When we think of fantastical creatures we think of monsters that take the shape of horned horses, fire-breathing dragons, winged lions, and tiny long-bearded creatures. The magic cast upon us by our myths and fantasy literature bring to life monsters of both light and darkness. We think of monsters as either fiction or as something outside of us.
For today’s Poetry Friday as hosted by Becky Shillington of Tapestry of Words I’m sharing a original poem. I think of this as a spur of emotion poem. I wrote it after reading Benjamin Alire-Saenz’s novel called Last Night I Sang to the Monster. I felt that somehow my life and that novel merged not necessarily in the events but in the affective level. In this poem I talk of the monsters some of us carry around.
Monsters in the Darkness
There used to be words in my heart,
written out that
sense be made in the chaos
that haunts every artery
But the words have gone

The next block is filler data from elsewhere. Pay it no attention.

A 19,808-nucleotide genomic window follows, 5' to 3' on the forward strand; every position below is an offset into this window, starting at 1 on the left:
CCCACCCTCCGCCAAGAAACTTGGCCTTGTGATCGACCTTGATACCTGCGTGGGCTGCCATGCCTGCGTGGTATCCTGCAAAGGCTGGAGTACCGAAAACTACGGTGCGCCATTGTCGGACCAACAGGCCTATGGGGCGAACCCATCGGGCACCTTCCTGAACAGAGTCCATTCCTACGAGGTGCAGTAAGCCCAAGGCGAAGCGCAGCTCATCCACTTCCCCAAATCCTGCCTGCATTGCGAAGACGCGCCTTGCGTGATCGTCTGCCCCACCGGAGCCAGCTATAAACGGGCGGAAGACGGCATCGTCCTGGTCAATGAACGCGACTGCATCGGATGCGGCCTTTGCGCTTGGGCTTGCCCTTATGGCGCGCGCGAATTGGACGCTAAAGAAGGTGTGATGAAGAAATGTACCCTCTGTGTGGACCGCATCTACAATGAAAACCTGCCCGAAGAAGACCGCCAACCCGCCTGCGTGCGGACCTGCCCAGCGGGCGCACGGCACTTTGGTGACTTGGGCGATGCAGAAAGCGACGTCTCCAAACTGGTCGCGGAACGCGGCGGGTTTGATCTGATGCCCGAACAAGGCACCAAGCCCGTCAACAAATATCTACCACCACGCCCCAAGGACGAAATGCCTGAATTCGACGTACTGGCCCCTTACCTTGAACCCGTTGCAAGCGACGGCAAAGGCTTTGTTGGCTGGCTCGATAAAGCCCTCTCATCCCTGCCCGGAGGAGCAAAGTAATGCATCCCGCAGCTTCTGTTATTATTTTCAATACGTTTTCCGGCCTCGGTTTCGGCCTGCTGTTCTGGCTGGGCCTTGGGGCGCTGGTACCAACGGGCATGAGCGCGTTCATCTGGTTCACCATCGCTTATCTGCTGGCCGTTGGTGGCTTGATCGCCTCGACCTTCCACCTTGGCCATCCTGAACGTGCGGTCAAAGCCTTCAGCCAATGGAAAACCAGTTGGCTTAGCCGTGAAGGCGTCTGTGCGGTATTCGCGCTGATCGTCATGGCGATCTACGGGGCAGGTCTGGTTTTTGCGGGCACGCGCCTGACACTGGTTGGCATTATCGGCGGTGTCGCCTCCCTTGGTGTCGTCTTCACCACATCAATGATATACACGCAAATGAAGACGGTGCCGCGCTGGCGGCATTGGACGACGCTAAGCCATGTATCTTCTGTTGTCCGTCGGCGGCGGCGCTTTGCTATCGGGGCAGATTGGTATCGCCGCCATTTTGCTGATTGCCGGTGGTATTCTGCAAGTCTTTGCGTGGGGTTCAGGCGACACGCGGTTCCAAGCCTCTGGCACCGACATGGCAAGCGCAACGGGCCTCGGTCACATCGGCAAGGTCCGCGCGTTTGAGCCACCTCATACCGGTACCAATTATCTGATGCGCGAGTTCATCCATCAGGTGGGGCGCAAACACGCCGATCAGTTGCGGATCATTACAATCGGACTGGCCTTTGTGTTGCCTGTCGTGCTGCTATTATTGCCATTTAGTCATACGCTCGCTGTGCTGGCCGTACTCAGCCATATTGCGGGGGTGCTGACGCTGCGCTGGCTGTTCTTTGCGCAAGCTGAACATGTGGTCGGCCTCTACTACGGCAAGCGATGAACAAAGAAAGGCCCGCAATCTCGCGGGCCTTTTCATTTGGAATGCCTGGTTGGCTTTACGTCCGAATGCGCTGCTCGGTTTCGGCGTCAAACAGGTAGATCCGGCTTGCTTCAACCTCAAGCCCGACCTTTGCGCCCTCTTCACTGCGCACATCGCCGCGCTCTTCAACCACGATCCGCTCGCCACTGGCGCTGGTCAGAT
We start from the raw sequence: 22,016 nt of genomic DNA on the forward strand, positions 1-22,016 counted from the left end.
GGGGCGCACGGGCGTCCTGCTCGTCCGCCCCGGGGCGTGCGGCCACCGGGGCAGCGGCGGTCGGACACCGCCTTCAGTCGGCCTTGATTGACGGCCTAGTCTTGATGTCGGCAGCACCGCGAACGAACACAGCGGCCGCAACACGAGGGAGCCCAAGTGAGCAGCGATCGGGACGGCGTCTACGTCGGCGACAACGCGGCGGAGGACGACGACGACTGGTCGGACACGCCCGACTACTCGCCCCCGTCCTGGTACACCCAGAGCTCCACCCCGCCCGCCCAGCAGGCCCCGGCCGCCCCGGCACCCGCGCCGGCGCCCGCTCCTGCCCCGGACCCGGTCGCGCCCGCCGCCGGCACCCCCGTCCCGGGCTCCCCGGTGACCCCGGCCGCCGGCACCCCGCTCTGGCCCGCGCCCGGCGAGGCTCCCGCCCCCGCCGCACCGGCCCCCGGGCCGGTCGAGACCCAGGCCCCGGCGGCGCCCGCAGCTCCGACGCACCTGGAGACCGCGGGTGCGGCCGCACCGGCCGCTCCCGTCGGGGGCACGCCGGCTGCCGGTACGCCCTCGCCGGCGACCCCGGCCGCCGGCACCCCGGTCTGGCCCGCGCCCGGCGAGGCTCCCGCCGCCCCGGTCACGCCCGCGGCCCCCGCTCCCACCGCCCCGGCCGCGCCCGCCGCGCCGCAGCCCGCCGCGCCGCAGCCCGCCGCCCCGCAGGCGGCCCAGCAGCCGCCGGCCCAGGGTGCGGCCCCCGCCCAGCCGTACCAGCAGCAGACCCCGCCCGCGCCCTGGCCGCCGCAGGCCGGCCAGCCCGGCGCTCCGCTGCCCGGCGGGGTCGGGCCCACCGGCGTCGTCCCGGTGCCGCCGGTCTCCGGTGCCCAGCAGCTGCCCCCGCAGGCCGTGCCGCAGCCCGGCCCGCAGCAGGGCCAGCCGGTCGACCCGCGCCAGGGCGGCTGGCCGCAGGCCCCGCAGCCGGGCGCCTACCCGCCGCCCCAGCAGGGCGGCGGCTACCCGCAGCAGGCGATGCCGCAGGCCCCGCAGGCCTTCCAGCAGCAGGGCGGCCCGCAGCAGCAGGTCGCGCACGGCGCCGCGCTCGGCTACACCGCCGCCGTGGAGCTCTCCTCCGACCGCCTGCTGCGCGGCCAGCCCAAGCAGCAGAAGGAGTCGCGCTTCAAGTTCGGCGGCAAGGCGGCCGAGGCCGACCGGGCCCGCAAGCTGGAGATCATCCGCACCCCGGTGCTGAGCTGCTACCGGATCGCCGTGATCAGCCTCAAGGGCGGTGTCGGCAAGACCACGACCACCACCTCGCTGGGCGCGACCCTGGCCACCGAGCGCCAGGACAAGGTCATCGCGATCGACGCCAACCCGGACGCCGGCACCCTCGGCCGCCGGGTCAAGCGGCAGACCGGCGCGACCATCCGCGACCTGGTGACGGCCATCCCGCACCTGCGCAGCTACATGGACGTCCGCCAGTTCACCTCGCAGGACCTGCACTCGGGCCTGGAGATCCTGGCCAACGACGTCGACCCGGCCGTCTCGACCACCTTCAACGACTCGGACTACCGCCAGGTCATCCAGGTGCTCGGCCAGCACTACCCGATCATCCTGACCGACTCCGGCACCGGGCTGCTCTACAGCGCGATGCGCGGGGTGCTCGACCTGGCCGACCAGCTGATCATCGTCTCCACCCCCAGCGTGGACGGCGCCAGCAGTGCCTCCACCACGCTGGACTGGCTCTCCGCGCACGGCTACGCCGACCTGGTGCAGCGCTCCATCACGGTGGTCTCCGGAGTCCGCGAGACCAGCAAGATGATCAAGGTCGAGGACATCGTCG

They’ve gone long ago
Opening doors for chaos, for darkness
For sadness and misery to fill the spaces.
They crawl up to the walls and unto the ceiling,
Filling every corner with their shadow
Shaking my heart and letting all sense
I try with words that are uttered
Forcefully with the ink of my dried out pen
I scratch paper surfaces gasping the breath
That can lead me back to the world of senses
And sanity, where one thing led to another
Where things are predictable
Where I am free of the monsters that
Live deep within my heart
But my words, like the calm
They brought were fleeting for
They reside not in the core, nor the arteries
Of my heart. They are but dust settling
On the surface, easily blown by chaos’s
Wind, leaving my soul in the caverns
Of pain where monsters lurk
Waiting until not even dust
Can keep me afloat and I may
Be taken by the shadow and their claws
The dust settles no more, not now,
Not anymore. The pen scratches no more
The paper empty. And in the deepest darkest
Part o f my heart comes, slowly,
The creature of my nightmares
I lay waiting wordless,
I am no more
I hope you enjoyed this original. Thanks for indulging me.